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America’s Cardroom poker site operates in gray area

On April 11, some of the biggest celebrities in the world played an online poker tournament for charity.

Actors Ben Affleck and Matt Damon and Tampa Bay Buccaneers quarterback Tom Brady were among the high-profile names who helped raise a reported $1.75 million for Feeding America, which runs a nationwide network of food banks.

Coverage of the tournament was featured in national publications, including Newsweek and People, serving as a “feel good” story amid the coronavirus pandemic.

But the event raised some eyebrows in the poker world. The tournament was held on America’s Cardroom, an online poker site based in Costa Rica that is operating in a gray area in the U.S.

Online poker is fully legal and regulated in only four states — Nevada, Delaware, New Jersey and Pennsylvania — and is ostensibly illegal in the rest of the U.S. But poker players tend to find a way to play poker, and the lack of federal legislation in the U.S. has allowed some sites to build large customer bases by serving Americans across most of the country.

America’s Cardroom is part of the company Winning Poker Network. Its CEO, Phil Nagy, declined to be interviewed for this story. A representative for the company offered this statement: “There’s no federal law that expressly prohibits online poker. There are federal laws that prohibit conduct of illegal gambling under state laws. So you have to look state by state.”

After Black Friday

Nagy appeared on a podcast in April 2019 and offered an assessment of his company’s legality, referring to “Black Friday,” the day in 2011 when several major online poker sites stopped serving Americans after indictments from the U.S. Department of Justice. That crackdown came five years after the passage of the Unlawful Internet Gambling Enforcement Act of 2006, which prohibited some financial transactions involving internet gambling.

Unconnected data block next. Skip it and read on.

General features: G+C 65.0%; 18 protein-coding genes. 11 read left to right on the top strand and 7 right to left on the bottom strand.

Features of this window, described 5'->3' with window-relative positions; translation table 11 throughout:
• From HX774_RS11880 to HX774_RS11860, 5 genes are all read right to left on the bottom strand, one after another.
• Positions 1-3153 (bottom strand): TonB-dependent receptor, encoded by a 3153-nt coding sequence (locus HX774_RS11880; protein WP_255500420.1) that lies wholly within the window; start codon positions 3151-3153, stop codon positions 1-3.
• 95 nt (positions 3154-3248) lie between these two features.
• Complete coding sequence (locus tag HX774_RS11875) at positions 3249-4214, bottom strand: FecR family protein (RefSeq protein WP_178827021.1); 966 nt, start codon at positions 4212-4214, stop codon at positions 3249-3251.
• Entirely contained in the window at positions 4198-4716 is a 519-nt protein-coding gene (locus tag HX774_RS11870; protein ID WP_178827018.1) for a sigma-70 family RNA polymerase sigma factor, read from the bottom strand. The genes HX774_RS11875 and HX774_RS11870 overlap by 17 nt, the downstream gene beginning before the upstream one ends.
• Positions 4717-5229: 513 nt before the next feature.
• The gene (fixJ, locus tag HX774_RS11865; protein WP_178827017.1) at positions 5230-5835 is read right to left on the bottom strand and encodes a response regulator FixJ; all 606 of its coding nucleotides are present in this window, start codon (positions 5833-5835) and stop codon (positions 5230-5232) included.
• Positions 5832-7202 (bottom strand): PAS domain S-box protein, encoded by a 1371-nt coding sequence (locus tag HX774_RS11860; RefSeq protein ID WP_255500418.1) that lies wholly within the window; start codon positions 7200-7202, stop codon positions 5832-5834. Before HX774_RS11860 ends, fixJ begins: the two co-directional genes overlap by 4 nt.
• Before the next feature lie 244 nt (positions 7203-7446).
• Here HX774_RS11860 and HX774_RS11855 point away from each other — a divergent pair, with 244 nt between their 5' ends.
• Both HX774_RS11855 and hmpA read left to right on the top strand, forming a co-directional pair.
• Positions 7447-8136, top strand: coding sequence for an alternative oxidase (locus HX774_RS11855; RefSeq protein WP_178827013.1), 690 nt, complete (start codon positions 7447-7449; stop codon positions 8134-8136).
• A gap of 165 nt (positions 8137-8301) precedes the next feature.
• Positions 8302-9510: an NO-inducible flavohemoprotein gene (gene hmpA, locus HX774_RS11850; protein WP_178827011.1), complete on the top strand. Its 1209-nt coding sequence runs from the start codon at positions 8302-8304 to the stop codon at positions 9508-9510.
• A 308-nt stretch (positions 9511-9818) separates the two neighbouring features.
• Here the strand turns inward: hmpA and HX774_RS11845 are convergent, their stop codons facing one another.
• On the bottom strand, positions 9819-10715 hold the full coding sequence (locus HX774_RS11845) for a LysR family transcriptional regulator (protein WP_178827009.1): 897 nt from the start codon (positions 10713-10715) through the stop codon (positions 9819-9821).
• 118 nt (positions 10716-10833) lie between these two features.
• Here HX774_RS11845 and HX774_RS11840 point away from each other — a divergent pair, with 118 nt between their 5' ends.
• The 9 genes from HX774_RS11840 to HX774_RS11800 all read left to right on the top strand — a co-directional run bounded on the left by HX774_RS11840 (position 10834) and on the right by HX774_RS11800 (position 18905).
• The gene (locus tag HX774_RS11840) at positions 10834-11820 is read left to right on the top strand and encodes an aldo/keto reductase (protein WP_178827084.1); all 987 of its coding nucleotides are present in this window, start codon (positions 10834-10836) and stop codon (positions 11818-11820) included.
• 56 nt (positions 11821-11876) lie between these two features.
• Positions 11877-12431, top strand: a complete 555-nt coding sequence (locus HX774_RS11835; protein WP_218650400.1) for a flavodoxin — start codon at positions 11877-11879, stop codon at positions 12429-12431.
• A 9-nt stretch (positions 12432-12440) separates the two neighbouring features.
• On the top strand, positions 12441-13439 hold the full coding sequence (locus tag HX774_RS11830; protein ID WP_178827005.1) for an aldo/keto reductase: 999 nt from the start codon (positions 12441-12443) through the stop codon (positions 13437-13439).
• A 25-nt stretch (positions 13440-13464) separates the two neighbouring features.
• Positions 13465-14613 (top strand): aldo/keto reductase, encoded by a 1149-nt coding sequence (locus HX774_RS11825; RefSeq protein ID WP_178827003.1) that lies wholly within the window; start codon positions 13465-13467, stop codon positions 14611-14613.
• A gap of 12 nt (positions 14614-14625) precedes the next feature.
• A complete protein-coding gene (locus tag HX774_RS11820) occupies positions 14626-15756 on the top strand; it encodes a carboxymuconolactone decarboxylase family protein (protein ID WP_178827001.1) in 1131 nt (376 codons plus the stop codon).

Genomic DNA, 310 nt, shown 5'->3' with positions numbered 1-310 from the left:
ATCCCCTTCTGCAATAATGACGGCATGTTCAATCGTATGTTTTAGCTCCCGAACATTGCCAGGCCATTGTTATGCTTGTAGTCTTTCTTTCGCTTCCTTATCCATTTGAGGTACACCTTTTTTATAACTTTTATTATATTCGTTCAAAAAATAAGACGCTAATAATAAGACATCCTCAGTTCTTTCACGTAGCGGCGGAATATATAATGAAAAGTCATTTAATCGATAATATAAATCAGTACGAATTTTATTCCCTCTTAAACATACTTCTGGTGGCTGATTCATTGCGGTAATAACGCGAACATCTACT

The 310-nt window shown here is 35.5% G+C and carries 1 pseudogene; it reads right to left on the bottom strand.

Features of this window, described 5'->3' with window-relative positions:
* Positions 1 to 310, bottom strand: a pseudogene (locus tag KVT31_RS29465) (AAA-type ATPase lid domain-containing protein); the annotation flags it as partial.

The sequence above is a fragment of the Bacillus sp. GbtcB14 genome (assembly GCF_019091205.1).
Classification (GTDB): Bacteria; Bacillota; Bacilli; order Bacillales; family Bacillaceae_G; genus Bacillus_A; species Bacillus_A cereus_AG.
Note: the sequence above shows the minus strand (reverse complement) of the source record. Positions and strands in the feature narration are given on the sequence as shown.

“At Black Friday, there were no new laws that changed,” Nagy said on the Poker Life podcast. “There’s not been a law changed about online poker aside from Nevada, New Jersey and now Pennsylvania. The only thing was, they got their URLs taken because they were banking in Utah. You’ll never get a check from me from the States, ever.”

The America’s Cardroom website touts its increased use of cryptocurrency in transactions with players.

The host of that podcast, Joey Ingram, pointed out in an interview with the Review-Journal that America’s Cardroom is not the only site offering a platform for U.S. players.

“It’s just that they do the most marketing,” he said.

Ingram called the highly publicized celebrity tournament “one of the most brazen things I’ve seen” for a business operating on the fringes of the law.

No ‘whining’

WSOP.com, the major legal online poker operator in Nevada, competes at a disadvantage against sites such as America’s Cardroom. Since WSOP.com draws players from only three states — the site does not have a deal with Pennsylvania — its tournament prize pools are smaller and it runs fewer cash games than unregulated sites that serve most of the U.S., leading some players who aren’t concerned with strict legality to go where the action is more plentiful.

Ty Stewart, senior vice president of Caesars Interactive Entertainment, which owns WSOP.com, said in a statement that the further legalization of online poker was the answer to gray area sites.

“Instead of whining about how much market share we lose to the bad actors, or how egregious their promotion, our focus needs to remain on getting regulated online gaming live in more territories,” he said. “Until we do, there will always be entities eager to fill that void and willing to take the risks.”

Contact Jim Barnes at jbarnes@reviewjournal.com or 702-383-0277. Follow @JimBarnesLV on Twitter.

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